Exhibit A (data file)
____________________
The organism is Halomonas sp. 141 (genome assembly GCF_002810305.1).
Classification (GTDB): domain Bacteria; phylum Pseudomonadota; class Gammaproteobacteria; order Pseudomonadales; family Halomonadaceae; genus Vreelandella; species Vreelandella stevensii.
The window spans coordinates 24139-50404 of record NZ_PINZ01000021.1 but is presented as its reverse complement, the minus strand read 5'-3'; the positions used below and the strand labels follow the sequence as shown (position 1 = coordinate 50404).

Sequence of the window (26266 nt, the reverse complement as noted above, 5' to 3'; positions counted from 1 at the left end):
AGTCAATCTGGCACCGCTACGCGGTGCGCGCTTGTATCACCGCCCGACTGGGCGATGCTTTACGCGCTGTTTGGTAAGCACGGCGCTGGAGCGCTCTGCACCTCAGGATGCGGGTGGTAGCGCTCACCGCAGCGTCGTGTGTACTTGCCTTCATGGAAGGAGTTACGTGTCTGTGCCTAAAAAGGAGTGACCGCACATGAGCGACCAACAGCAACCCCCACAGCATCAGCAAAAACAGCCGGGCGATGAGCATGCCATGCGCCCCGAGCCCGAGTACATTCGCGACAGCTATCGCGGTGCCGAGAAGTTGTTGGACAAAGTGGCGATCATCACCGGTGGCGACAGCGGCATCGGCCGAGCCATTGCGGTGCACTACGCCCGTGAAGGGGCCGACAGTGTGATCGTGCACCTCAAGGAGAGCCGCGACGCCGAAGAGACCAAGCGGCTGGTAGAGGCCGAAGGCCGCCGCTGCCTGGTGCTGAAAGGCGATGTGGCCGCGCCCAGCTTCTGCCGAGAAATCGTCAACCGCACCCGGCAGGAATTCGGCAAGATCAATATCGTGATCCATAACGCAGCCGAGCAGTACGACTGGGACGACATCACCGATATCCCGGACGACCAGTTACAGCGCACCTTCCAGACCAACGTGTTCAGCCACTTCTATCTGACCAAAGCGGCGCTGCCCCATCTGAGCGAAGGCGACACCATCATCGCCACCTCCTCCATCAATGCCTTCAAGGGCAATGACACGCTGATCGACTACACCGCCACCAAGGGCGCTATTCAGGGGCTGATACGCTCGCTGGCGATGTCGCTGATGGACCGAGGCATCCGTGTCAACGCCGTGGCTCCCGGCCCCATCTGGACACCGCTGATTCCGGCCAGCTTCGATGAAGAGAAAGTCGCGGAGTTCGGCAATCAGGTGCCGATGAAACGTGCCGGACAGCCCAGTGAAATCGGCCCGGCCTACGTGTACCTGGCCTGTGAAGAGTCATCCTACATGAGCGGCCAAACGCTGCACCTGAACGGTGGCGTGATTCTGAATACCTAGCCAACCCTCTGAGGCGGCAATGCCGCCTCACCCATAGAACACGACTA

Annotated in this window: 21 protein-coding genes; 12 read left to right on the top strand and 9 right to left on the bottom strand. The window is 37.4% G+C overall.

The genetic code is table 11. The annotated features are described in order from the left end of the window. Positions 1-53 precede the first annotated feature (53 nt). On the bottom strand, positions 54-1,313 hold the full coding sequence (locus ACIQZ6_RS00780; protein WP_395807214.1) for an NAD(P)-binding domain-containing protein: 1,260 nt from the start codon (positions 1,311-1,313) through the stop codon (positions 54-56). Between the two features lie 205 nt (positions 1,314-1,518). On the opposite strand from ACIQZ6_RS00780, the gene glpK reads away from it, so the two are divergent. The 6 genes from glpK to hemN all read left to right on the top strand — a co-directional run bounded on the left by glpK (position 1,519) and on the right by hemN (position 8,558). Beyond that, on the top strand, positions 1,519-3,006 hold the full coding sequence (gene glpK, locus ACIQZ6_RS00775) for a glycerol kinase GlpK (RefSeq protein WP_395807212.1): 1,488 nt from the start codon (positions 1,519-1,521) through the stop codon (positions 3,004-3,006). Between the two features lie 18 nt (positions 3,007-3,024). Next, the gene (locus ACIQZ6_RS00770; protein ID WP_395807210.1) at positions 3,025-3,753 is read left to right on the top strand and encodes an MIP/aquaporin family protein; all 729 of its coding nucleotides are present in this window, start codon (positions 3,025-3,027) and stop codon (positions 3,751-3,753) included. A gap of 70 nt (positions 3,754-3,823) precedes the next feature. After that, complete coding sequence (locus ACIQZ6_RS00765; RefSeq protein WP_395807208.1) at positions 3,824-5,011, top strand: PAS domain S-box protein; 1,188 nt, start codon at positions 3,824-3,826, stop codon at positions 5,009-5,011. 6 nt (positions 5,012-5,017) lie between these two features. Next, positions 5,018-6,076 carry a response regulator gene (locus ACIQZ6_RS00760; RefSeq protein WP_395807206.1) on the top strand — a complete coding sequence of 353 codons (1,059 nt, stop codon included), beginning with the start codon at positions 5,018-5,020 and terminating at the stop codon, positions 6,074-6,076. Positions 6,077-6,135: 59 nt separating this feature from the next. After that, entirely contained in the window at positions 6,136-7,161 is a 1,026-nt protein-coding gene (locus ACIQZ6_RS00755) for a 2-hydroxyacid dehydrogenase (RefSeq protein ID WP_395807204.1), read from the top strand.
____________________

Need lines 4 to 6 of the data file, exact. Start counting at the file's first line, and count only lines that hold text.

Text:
Sequence of the window (26266 nt, the reverse complement as noted above, 5' to 3'; positions counted from 1 at the left end):
AGTCAATCTGGCACCGCTACGCGGTGCGCGCTTGTATCACCGCCCGACTGGGCGATGCTTTACGCGCTGTTTGGTAAGCACGGCGCTGGAGCGCTCTGCACCTCAGGATGCGGGTGGTAGCGCTCACCGCAGCGTCGTGTGTACTTGCCTTCATGGAAGGAGTTACGTGTCTGTGCCTAAAAAGGAGTGACCGCACATGAGCGACCAACAGCAACCCCCACAGCATCAGCAAAAACAGCCGGGCGATGAGCATGCCATGCGCCCCGAGCCCGAGTACATTCGCGACAGCTATCGCGGTGCCGAGAAGTTGTTGGACAAAGTGGCGATCATCACCGGTGGCGACAGCGGCATCGGCCGAGCCATTGCGGTGCACTACGCCCGTGAAGGGGCCGACAGTGTGATCGTGCACCTCAAGGAGAGCCGCGACGCCGAAGAGACCAAGCGGCTGGTAGAGGCCGAAGGCCGCCGCTGCCTGGTGCTGAAAGGCGATGTGGCCGCGCCCAGCTTCTGCCGAGAAATCGTCAACCGCACCCGGCAGGAATTCGGCAAGATCAATATCGTGATCCATAACGCAGCCGAGCAGTACGACTGGGACGACATCACCGATATCCCGGACGACCAGTTACAGCGCACCTTCCAGACCAACGTGTTCAGCCACTTCTATCTGACCAAAGCGGCGCTGCCCCATCTGAGCGAAGGCGACACCATCATCGCCACCTCCTCCATCAATGCCTTCAAGGGCAATGACACGCTGATCGACTACACCGCCACCAAGGGCGCTATTCAGGGGCTGATACGCTCGCTGGCGATGTCGCTGATGGACCGAGGCATCCGTGTCAACGCCGTGGCTCCCGGCCCCATCTGGACACCGCTGATTCCGGCCAGCTTCGATGAAGAGAAAGTCGCGGAGTTCGGCAATCAGGTGCCGATGAAACGTGCCGGACAGCCCAGTGAAATCGGCCCGGCCTACGTGTACCTGGCCTGTGAAGAGTCATCCTACATGAGCGGCCAAACGCTGCACCTGAACGGTGGCGTGATTCTGAATACCTAGCCAACCCTCTGAGGCGGCAATGCCGCCTCACCCATAGAACACGACTA

Annotated in this window: 21 protein-coding genes; 12 read left to right on the top strand and 9 right to left on the bottom strand. The window is 37.4% G+C overall.